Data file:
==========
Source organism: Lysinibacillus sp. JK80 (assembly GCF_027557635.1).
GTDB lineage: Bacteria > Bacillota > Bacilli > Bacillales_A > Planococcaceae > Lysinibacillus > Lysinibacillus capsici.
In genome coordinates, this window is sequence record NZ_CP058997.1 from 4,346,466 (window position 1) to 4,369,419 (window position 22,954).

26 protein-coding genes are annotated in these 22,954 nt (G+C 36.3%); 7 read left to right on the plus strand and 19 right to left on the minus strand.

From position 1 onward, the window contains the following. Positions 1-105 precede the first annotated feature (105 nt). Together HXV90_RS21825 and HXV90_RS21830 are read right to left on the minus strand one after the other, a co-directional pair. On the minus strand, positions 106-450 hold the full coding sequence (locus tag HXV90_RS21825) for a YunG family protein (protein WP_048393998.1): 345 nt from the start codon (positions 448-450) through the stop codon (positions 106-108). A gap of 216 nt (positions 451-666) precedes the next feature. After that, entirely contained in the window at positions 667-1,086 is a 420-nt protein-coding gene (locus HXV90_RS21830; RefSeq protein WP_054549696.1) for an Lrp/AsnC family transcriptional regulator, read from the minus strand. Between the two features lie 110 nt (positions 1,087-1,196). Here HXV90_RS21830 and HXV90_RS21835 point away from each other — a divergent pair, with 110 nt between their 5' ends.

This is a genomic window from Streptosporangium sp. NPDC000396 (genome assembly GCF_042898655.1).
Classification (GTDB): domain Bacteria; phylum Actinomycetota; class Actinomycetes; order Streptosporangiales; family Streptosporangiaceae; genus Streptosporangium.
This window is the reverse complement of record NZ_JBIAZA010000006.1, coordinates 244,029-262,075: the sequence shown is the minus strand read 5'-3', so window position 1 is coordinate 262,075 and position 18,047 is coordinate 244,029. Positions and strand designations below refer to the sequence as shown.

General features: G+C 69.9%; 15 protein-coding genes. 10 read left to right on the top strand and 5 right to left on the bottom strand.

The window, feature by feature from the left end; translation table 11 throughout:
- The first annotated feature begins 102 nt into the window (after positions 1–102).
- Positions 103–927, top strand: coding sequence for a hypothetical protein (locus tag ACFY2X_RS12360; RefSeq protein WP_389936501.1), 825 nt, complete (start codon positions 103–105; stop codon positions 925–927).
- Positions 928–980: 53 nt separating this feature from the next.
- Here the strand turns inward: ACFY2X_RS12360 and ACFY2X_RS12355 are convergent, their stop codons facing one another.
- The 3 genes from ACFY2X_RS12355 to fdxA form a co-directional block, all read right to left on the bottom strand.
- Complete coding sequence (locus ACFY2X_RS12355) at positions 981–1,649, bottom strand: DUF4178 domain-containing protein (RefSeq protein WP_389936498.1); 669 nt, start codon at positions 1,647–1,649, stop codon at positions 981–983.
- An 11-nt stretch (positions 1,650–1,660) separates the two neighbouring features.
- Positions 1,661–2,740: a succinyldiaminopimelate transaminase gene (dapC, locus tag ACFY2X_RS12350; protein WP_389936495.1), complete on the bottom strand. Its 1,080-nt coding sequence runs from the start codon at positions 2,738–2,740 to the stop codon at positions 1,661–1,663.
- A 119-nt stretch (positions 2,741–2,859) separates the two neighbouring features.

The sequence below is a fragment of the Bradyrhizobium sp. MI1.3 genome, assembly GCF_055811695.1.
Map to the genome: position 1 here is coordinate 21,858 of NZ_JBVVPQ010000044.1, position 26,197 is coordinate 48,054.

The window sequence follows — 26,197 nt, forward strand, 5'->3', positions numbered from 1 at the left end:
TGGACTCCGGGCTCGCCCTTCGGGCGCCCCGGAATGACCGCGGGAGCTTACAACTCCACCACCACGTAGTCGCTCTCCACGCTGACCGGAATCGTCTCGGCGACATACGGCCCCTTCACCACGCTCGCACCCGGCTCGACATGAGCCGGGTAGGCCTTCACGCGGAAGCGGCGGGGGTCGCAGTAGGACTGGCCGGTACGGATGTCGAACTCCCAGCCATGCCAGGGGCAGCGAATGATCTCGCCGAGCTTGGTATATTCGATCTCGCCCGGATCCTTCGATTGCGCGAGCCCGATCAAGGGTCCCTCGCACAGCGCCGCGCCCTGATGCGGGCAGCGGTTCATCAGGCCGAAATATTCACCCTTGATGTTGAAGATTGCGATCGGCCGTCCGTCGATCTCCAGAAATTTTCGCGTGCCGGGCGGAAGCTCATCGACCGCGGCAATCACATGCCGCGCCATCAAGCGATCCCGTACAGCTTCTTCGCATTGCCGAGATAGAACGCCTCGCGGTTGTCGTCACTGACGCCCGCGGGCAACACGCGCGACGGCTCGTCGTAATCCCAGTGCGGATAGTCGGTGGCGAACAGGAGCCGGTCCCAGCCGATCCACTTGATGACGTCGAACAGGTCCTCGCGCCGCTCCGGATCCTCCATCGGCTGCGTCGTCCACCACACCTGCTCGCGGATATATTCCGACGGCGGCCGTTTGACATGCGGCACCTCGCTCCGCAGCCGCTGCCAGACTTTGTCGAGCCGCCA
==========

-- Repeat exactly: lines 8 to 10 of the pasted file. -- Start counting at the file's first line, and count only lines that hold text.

This window is the reverse complement of record NZ_JBIAZA010000006.1, coordinates 244,029-262,075: the sequence shown is the minus strand read 5'-3', so window position 1 is coordinate 262,075 and position 18,047 is coordinate 244,029. Positions and strand designations below refer to the sequence as shown.

General features: G+C 69.9%; 15 protein-coding genes. 10 read left to right on the top strand and 5 right to left on the bottom strand.

The window, feature by feature from the left end; translation table 11 throughout: